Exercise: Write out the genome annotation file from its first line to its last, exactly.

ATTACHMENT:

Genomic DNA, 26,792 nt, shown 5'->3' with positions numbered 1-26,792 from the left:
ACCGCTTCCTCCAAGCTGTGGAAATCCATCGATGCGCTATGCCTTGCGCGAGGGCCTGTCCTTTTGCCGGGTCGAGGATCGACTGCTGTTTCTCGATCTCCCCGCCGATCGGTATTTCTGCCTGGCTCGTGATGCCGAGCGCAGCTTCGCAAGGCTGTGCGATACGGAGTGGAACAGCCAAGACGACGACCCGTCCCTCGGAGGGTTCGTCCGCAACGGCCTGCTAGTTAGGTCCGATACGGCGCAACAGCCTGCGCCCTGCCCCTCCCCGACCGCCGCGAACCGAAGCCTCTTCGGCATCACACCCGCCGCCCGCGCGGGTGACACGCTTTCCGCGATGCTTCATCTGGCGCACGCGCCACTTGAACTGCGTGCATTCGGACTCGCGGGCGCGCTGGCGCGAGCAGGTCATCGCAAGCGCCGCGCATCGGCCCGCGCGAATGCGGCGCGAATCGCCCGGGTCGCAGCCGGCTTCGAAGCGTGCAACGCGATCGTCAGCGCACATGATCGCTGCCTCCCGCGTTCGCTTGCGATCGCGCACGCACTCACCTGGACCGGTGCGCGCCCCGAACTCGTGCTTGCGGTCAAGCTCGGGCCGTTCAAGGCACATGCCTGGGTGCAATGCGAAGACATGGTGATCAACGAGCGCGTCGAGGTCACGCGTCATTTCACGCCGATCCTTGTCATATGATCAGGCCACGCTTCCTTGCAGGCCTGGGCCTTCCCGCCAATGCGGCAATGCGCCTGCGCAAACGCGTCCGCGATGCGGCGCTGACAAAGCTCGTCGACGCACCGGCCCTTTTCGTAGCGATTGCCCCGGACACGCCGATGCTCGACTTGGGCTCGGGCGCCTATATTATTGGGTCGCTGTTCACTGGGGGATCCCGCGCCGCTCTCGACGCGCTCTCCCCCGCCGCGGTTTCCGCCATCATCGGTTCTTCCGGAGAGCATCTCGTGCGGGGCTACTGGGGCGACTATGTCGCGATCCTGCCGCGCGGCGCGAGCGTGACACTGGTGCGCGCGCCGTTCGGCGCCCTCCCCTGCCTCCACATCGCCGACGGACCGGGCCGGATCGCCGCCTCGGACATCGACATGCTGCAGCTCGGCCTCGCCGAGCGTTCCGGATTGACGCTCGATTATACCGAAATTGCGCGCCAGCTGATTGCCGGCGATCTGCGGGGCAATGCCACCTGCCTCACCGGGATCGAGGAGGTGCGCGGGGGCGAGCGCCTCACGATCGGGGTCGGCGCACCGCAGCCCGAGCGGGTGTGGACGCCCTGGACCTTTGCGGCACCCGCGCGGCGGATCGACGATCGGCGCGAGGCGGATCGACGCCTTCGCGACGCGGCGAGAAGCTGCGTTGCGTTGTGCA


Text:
Genomic DNA, 26,792 nt, shown 5'->3' with positions numbered 1-26,792 from the left:
ACCGCTTCCTCCAAGCTGTGGAAATCCATCGATGCGCTATGCCTTGCGCGAGGGCCTGTCCTTTTGCCGGGTCGAGGATCGACTGCTGTTTCTCGATCTCCCCGCCGATCGGTATTTCTGCCTGGCTCGTGATGCCGAGCGCAGCTTCGCAAGGCTGTGCGATACGGAGTGGAACAGCCAAGACGACGACCCGTCCCTCGGAGGGTTCGTCCGCAACGGCCTGCTAGTTAGGTCCGATACGGCGCAACAGCCTGCGCCCTGCCCCTCCCCGACCGCCGCGAACCGAAGCCTCTTCGGCATCACACCCGCCGCCCGCGCGGGTGACACGCTTTCCGCGATGCTTCATCTGGCGCACGCGCCACTTGAACTGCGTGCATTCGGACTCGCGGGCGCGCTGGCGCGAGCAGGTCATCGCAAGCGCCGCGCATCGGCCCGCGCGAATGCGGCGCGAATCGCCCGGGTCGCAGCCGGCTTCGAAGCGTGCAACGCGATCGTCAGCGCACATGATCGCTGCCTCCCGCGTTCGCTTGCGATCGCGCACGCACTCACCTGGACCGGTGCGCGCCCCGAACTCGTGCTTGCGGTCAAGCTCGGGCCGTTCAAGGCACATGCCTGGGTGCAATGCGAAGACATGGTGATCAACGAGCGCGTCGAGGTCACGCGTCATTTCACGCCGATCCTTGTCATATGATCAGGCCACGCTTCCTTGCAGGCCTGGGCCTTCCCGCCAATGCGGCAATGCGCCTGCGCAAACGCGTCCGCGATGCGGCGCTGACAAAGCTCGTCGACGCACCGGCCCTTTTCGTAGCGATTGCCCCGGACACGCCGATGCTCGACTTGGGCTCGGGCGCCTATATTATTGGGTCGCTGTTCACTGGGGGATCCCGCGCCGCTCTCGACGCGCTCTCCCCCGCCGCGGTTTCCGCCATCATCGGTTCTTCCGGAGAGCATCTCGTGCGGGGCTACTGGGGCGACTATGTCGCGATCCTGCCGCGCGGCGCGAGCGTGACACTGGTGCGCGCGCCGTTCGGCGCCCTCCCCTGCCTCCACATCGCCGACGGACCGGGCCGGATCGCCGCCTCGGACATCGACATGCTGCAGCTCGGCCTCGCCGAGCGTTCCGGATTGACGCTCGATTATACCGAAATTGCGCGCCAGCTGATTGCCGGCGATCTGCGGGGCAATGCCACCTGCCTCACCGGGATCGAGGAGGTGCGCGGGGGCGAGCGCCTCACGATCGGGGTCGGCGCACCGCAGCCCGAGCGGGTGTGGACGCCCTGGACCTTTGCGGCACCCGCGCGGCGGATCGACGATCGGCGCGAGGCGGATCGACGCCTTCGCGACGCGGCGAGAAGCTGCGTTGCGTTGTGCA